James Hunter Dog Park isn’t your run-of-the-mill fenced-in dirt yard. It cost nearly $2 million to build and was met by a raft of complaints about its unique features when it opened in August 2013.
Of the $1.8-million price tag, about $1.7 million went to construction costs, including for amenities—such as a “photovoltaic” system that converts solar energy to electricity—that rankled online gripers. Sample listserv post: “James Hunter Dog Park Fail.” The rest went to design and project administration. (To be fair, much of the total came from construction costs that would have been required no matter what was built on the site, and Arlingtonians are unhappy about government spending on lots of things, like streetcars.)
Here’s a breakdown of the most notable components, how much each cost according to Arlington’s Department of Parks and Recreation, and commentary from dog owners at the park one recent Saturday.
1. Crushed-granite surface: $60 per cubic yard (about $5,000)
Designers chose this type of gravel because it’s easier to clean than grass and doesn’t break down like mulch. But dog owners complain that the fine powder gets lodged in paws and teeth. Shayla Woodson’s dog, Melani Rose, “has mixed reviews. She doesn’t really like the surface mixture.” The bichon–Shih Tzu mix prefers the park’s other two surface options, one turf and one rubberized.
2. Solar panels and lighting: $118,790
The irrigation system, fountain, and lighting are all solar-powered.
3. Fountain: $120,000
The most striking feature—a waterfall and small pool—is meant for dogs to cool off in. But owners worry that the chlorination makes it unsafe for dogs. A sign cautions against drinking it, but dogs tend not to read.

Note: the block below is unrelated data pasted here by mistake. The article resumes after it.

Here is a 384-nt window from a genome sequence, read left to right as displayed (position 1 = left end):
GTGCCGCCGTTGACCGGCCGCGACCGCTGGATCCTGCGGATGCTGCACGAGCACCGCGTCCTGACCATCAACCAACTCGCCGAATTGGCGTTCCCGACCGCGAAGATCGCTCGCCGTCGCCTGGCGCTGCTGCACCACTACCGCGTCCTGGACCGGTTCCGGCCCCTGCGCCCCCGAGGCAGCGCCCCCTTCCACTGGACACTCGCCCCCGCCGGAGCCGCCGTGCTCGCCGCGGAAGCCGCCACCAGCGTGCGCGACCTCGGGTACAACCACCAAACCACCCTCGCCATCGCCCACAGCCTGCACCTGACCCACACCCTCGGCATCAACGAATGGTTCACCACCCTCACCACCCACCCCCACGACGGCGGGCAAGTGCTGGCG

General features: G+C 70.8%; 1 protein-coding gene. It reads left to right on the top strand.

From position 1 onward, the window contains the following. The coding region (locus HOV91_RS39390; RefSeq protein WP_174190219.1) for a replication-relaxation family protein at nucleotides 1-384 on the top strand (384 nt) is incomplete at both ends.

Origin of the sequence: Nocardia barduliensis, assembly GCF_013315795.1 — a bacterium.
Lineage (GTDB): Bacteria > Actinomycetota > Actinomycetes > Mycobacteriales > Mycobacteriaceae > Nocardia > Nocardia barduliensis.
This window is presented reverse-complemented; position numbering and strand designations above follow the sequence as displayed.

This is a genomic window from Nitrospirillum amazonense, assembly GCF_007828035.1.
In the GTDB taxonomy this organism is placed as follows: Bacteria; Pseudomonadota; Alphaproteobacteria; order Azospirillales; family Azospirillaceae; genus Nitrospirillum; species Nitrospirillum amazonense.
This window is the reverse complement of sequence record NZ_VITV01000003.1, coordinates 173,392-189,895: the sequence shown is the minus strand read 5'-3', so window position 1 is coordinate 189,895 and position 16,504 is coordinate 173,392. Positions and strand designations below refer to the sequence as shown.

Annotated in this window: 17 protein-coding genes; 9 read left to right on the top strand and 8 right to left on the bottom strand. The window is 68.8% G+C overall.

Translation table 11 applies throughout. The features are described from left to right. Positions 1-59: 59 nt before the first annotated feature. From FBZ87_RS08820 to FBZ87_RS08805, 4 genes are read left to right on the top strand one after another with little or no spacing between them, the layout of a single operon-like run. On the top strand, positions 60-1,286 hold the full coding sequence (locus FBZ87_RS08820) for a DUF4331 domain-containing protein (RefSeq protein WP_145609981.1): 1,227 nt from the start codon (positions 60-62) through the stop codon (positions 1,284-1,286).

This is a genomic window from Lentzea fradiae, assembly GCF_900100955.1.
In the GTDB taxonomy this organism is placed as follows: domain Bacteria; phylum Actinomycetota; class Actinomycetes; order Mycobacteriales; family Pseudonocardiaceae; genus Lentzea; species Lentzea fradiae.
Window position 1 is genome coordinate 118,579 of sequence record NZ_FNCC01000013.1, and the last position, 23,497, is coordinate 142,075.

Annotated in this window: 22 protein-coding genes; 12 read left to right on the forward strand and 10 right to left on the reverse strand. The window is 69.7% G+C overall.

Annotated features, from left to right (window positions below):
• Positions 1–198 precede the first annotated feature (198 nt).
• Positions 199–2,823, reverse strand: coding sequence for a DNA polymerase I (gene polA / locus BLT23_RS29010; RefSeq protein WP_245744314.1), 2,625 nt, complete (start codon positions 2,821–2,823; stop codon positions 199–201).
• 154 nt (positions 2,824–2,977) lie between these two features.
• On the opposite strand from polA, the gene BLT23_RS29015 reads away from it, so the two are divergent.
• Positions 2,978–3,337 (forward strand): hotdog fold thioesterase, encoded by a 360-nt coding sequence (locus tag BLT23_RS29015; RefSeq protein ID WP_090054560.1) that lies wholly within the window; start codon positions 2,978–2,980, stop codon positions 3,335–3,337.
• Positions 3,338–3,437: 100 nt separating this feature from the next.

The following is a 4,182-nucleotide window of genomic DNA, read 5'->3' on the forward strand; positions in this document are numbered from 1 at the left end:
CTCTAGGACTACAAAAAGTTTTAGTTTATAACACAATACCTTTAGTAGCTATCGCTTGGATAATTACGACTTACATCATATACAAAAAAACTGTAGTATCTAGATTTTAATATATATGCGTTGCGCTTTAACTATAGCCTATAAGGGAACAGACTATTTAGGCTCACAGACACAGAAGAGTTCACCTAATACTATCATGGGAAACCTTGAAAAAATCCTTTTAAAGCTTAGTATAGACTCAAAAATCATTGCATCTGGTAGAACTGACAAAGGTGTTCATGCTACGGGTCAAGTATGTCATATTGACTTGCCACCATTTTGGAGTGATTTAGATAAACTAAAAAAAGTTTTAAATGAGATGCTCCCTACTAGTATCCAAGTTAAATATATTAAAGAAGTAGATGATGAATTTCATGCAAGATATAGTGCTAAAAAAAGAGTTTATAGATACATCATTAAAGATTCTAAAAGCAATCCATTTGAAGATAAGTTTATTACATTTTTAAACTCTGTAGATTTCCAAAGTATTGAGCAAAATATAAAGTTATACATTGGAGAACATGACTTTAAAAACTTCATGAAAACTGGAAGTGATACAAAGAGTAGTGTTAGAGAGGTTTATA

“The fountain was probably a great idea at some point,” says Sarah Snyder. But after splashing around, her family’s six-year-old golden retriever, Monty, gets matted with a perfect-storm combo of chlorinated water and dust from the crushed granite. “There’s no shade, so that’s what gets him in the pool.”
4. Native-plant garden: $33,000 (including landscaping)
The park’s “green” elements were specifically cited by the Virginia Recreation and Park Society when it awarded James Hunter Park the honor of Best New Facility this past December. In addition to a sustainable water-collection-and-purification system, the park features this small display of native plants such as American beautyberry, Virginia sweetspire, ebony spleenwort, and other flora.
“It’s the epitome of Arlington County,” says patron Makalia Griffith . “These dogs are living the good life—the one-percenters.”
5. Sound wall: $67,000
The high-tech panels block the barks and howls emanating from the park, which stays open until 9 pm. Nobody seemed to have complaints about this feature, which most likely keeps quiet-loving Clarendon condo owners at bay.
This article appears in the February 2015 issue of Washingtonian.